Psoriasis and vitamin A

Plasma transport and skin content of retinol, dehydroretinol and carotenoids in adult patients versus healthy controls


The vitamin-A status of 107 patient with psoriasis and 37 healthy controls was investigated. The mean serum level of retinol-binding protein (RBP) was normal in the 79 patients with chronic plaque psoriasis covering 25% or less of the skin surface. In the 28 patients with more extensive plaque lesions or pustular/ erythrodermic psoriasis, the mean serum RBP level was significantly lower than in the controls (P<0.05). The cutaneous concentrations of retinol (vitamin A1), dehydroretinol (vitamin A2) and carotenoids were measured in extracts of saponified shave-biopsy specimens of uninvolved and involved skin from 33 patients with plaque psoriasis. Their retinol values did not differ significantly from those found in control skin (mean, 252 ng/g), whereas the carotenoid levels in both uninvolved and involved skin were 25%–50% lower. In contrast, the dehydroretinol concentration was higher in the patients' involved skin (mean, 237 ng/g) than in their uninvolved skin (94 ng/g) and healthy control skin (70 ng/g; P<0.01). Although the origin of increased dehydroretinol levels in involved psoriatic skin is unknown, similar increments were observed in control epidermis in which proliferation had been induced by tape stripping. In 7 patients treated with oral etretinate (aromatic retinoid) for 2–3 weeks, the median retinol and dehydroretinol levels in involved skin increased by 107% and 212%, respectively; the vitamin-A concentrations in uninvolved skin did not change significantly. Oral treatment with β-carotene/canthaxanthin raised the median carotenoid levels in uninvolved and involved skin by 170% and 610%, respectively, without significantly affecting the vitamin-A composition.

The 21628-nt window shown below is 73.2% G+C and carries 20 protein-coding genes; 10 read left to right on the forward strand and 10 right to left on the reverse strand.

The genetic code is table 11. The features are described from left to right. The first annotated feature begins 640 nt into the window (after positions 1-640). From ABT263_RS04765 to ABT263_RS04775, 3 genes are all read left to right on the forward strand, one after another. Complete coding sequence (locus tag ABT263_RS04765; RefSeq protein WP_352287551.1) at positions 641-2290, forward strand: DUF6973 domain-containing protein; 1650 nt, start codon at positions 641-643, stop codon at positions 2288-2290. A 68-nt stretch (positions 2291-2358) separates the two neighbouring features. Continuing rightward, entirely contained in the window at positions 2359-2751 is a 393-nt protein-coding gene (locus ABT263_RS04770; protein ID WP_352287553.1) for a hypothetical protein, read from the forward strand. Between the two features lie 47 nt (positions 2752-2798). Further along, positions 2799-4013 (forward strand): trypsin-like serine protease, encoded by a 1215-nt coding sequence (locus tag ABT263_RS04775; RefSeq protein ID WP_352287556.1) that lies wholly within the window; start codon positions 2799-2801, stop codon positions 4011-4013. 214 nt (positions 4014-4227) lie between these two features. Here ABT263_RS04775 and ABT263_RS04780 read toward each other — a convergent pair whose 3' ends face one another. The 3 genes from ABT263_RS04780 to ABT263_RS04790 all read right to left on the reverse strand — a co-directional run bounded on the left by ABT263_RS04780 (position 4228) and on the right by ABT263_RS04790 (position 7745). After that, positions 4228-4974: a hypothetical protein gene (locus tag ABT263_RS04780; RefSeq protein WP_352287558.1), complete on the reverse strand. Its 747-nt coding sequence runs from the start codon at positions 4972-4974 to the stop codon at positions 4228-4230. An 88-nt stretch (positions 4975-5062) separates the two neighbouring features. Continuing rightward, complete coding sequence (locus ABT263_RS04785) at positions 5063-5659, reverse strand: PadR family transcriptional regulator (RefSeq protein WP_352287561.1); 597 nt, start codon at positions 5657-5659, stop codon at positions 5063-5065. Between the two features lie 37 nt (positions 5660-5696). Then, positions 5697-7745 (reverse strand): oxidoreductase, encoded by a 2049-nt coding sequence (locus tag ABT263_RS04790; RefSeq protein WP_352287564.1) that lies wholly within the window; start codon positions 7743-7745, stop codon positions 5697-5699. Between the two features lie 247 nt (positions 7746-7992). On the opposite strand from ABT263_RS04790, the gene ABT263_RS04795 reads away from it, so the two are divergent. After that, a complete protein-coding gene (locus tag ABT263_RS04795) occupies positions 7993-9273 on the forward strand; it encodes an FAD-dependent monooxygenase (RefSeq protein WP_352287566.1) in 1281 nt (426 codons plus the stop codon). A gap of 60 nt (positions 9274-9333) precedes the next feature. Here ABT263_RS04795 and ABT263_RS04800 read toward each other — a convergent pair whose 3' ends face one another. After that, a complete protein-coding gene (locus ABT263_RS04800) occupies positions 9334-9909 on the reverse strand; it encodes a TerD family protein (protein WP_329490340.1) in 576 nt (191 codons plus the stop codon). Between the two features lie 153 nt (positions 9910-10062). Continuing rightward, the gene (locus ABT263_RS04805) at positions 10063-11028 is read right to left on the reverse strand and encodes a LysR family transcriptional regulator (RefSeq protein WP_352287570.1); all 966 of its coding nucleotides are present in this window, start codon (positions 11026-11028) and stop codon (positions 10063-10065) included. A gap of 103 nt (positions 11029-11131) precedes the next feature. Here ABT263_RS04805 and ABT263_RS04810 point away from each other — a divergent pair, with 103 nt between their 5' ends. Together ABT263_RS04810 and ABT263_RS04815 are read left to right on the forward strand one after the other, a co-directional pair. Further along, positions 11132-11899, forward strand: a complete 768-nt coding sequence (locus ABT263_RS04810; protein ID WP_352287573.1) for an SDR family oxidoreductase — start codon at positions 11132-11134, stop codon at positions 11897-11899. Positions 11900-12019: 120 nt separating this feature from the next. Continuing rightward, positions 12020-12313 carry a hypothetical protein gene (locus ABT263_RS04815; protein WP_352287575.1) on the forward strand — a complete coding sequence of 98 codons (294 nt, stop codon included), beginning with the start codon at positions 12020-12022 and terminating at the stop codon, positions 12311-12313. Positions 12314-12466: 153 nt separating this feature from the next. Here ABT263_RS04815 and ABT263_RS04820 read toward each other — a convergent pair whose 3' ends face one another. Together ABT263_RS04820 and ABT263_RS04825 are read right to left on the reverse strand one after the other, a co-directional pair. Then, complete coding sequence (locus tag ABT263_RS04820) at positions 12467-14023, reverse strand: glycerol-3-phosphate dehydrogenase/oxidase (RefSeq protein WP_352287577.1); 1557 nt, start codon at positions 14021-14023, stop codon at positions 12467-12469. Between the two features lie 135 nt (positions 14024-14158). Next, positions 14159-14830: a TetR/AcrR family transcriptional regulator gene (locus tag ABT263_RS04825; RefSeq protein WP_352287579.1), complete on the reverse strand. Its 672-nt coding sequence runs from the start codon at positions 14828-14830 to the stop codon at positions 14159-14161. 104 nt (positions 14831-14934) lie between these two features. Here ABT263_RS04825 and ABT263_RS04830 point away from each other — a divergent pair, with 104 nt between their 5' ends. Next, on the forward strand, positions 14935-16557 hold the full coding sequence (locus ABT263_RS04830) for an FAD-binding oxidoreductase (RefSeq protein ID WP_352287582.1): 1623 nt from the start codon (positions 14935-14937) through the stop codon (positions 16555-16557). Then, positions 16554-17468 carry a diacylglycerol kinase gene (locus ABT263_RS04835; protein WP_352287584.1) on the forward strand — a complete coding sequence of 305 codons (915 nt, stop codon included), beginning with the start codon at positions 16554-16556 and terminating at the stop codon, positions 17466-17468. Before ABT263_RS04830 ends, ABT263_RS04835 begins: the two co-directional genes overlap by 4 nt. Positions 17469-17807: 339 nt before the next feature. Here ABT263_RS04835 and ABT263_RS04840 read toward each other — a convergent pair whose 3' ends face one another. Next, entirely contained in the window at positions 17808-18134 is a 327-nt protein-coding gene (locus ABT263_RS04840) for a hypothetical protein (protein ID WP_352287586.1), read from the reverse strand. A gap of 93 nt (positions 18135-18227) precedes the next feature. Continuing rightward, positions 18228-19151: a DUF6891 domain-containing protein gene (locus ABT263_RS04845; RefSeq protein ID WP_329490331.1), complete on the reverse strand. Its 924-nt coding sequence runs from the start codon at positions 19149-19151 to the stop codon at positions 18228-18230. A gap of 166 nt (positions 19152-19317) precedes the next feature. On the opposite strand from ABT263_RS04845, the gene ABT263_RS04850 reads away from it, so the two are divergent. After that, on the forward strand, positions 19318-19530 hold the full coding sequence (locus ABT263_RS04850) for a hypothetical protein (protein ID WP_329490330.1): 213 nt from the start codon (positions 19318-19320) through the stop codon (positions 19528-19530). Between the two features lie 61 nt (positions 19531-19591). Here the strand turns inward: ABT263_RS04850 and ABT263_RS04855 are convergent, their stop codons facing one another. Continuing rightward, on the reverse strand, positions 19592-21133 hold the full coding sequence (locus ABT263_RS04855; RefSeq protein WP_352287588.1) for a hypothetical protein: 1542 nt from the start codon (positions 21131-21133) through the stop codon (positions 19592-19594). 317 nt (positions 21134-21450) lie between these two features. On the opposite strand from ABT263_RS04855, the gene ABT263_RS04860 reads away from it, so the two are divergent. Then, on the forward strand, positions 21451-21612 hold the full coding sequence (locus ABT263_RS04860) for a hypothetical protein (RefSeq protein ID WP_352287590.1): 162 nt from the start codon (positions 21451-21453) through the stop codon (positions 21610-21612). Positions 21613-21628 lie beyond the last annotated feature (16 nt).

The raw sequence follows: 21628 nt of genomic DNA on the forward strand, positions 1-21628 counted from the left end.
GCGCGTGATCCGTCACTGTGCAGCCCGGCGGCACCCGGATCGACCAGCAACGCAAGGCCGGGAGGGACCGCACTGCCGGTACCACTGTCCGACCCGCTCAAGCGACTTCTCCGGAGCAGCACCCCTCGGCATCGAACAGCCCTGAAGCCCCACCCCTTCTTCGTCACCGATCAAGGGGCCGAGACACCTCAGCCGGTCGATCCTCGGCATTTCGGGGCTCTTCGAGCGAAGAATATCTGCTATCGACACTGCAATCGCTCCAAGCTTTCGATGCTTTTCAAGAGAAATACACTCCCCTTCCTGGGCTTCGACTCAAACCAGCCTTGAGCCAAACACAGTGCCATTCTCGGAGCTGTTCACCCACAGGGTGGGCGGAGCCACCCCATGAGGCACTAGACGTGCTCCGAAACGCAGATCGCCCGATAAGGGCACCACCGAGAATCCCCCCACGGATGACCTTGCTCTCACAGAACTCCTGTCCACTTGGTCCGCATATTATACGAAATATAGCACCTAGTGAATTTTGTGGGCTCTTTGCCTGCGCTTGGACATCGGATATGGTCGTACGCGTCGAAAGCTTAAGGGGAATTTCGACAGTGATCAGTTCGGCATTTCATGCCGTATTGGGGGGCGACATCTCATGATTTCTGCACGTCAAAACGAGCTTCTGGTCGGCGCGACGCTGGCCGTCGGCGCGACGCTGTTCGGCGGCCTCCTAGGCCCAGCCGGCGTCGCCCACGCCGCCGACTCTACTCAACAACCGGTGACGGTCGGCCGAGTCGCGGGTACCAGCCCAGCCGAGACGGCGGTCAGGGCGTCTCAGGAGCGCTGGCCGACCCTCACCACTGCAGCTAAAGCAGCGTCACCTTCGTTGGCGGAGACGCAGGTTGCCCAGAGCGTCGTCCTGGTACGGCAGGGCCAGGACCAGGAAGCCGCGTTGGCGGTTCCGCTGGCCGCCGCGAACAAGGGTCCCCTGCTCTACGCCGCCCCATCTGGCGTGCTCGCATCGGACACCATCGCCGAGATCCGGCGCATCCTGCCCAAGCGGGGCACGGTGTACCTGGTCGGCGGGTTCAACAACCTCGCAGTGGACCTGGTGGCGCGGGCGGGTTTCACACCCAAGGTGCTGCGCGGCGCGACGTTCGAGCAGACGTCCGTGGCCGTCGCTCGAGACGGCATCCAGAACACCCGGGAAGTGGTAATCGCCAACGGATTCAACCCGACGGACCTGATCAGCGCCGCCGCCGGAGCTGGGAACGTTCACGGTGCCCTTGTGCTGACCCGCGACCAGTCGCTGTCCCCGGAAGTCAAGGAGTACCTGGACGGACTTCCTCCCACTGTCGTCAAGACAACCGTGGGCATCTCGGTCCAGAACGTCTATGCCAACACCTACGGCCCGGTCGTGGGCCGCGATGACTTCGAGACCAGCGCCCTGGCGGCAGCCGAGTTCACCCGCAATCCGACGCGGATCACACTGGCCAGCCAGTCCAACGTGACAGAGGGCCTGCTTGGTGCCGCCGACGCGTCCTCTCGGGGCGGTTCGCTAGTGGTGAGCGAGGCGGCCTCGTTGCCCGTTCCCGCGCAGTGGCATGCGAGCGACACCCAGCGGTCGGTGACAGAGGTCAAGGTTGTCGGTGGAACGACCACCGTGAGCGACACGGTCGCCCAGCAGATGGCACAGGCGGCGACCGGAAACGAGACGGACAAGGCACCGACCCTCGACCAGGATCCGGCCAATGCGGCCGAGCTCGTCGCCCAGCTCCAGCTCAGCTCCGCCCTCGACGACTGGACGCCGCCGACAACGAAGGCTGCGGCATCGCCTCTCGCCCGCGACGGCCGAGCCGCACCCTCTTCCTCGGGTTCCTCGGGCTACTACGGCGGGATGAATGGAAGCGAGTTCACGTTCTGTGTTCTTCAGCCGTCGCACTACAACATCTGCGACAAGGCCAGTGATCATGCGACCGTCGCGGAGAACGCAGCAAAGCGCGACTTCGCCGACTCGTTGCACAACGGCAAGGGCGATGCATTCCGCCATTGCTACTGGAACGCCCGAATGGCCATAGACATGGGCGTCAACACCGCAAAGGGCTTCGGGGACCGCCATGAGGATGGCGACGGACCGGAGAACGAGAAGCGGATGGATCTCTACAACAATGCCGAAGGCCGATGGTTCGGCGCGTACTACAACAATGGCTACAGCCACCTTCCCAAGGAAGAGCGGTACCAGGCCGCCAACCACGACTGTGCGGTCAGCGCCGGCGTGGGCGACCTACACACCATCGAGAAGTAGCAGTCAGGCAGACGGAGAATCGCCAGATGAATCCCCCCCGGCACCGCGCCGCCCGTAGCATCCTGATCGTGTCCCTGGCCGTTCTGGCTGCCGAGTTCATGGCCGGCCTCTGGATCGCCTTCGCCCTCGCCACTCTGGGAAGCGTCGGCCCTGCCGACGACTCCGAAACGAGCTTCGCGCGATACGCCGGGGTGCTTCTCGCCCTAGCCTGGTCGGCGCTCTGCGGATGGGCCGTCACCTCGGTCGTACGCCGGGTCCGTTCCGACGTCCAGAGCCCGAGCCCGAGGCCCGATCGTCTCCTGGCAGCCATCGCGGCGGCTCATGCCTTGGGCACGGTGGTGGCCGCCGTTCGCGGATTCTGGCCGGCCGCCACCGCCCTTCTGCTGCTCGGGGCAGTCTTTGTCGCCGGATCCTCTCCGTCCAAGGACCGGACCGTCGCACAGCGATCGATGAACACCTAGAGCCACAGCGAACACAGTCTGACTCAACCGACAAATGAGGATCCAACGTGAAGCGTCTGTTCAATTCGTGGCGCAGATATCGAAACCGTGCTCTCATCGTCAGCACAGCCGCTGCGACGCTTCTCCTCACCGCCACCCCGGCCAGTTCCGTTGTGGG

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Correspondence to A. Vahlquist.

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Rollman, O., Vahlquist, A. Psoriasis and vitamin A. Arch Dermatol Res 278, 17–24 (1985).

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Key words

  • β-Carotene
  • Canthaxanthin
  • Epidermis
  • Etretinate
  • Hyperproliferation
  • Retinol-binding protein
  • Vitamin A1
  • Vitamin A2